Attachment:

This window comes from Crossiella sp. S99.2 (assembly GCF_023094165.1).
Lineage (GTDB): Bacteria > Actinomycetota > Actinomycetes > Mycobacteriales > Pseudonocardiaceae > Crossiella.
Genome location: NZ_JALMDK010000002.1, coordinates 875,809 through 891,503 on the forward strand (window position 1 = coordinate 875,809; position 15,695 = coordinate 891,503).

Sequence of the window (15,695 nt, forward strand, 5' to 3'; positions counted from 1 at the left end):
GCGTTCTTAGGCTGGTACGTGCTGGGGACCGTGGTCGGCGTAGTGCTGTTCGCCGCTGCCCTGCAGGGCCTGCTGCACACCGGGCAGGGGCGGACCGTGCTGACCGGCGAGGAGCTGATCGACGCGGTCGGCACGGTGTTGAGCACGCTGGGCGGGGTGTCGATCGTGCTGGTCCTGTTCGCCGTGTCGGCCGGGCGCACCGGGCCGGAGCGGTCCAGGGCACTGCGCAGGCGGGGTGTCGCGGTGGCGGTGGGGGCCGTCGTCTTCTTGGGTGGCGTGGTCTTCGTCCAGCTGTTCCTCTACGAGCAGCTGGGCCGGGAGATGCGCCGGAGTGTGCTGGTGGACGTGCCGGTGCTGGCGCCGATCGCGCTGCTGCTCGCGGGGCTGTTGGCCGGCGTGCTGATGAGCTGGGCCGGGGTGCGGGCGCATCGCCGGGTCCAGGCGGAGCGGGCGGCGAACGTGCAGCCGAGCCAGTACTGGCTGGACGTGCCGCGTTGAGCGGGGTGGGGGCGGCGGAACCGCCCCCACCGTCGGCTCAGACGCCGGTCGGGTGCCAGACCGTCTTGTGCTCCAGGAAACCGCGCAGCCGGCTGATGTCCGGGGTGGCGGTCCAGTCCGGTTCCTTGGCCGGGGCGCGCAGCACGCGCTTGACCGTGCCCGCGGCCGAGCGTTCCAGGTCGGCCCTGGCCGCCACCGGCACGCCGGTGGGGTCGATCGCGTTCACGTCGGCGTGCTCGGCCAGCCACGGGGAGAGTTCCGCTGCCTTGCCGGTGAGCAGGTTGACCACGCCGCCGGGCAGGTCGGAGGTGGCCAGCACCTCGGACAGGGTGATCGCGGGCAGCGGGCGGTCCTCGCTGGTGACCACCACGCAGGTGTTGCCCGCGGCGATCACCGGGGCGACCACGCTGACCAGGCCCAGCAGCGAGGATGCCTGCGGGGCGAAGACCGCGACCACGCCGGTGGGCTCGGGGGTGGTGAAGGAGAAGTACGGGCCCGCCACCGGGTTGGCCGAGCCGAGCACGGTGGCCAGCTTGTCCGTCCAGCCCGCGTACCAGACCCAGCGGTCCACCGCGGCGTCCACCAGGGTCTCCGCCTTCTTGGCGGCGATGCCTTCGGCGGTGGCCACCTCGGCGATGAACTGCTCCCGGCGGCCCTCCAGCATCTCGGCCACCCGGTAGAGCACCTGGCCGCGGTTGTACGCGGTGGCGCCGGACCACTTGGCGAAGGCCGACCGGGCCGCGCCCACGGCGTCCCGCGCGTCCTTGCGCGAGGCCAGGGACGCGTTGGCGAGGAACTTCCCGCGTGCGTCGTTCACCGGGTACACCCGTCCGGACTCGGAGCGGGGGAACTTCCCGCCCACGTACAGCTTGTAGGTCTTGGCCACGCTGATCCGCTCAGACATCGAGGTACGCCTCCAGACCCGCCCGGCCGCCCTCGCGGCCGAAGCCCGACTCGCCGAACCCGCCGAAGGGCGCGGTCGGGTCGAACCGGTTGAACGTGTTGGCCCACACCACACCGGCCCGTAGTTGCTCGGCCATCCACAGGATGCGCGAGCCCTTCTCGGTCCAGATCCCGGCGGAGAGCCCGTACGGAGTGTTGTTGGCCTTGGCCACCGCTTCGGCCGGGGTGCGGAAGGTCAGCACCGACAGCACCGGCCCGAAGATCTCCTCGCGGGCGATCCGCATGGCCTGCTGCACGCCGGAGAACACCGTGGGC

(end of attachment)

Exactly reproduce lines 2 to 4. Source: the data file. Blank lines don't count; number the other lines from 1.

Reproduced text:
Lineage (GTDB): Bacteria > Actinomycetota > Actinomycetes > Mycobacteriales > Pseudonocardiaceae > Crossiella.
Genome location: NZ_JALMDK010000002.1, coordinates 875,809 through 891,503 on the forward strand (window position 1 = coordinate 875,809; position 15,695 = coordinate 891,503).

Sequence of the window (15,695 nt, forward strand, 5' to 3'; positions counted from 1 at the left end):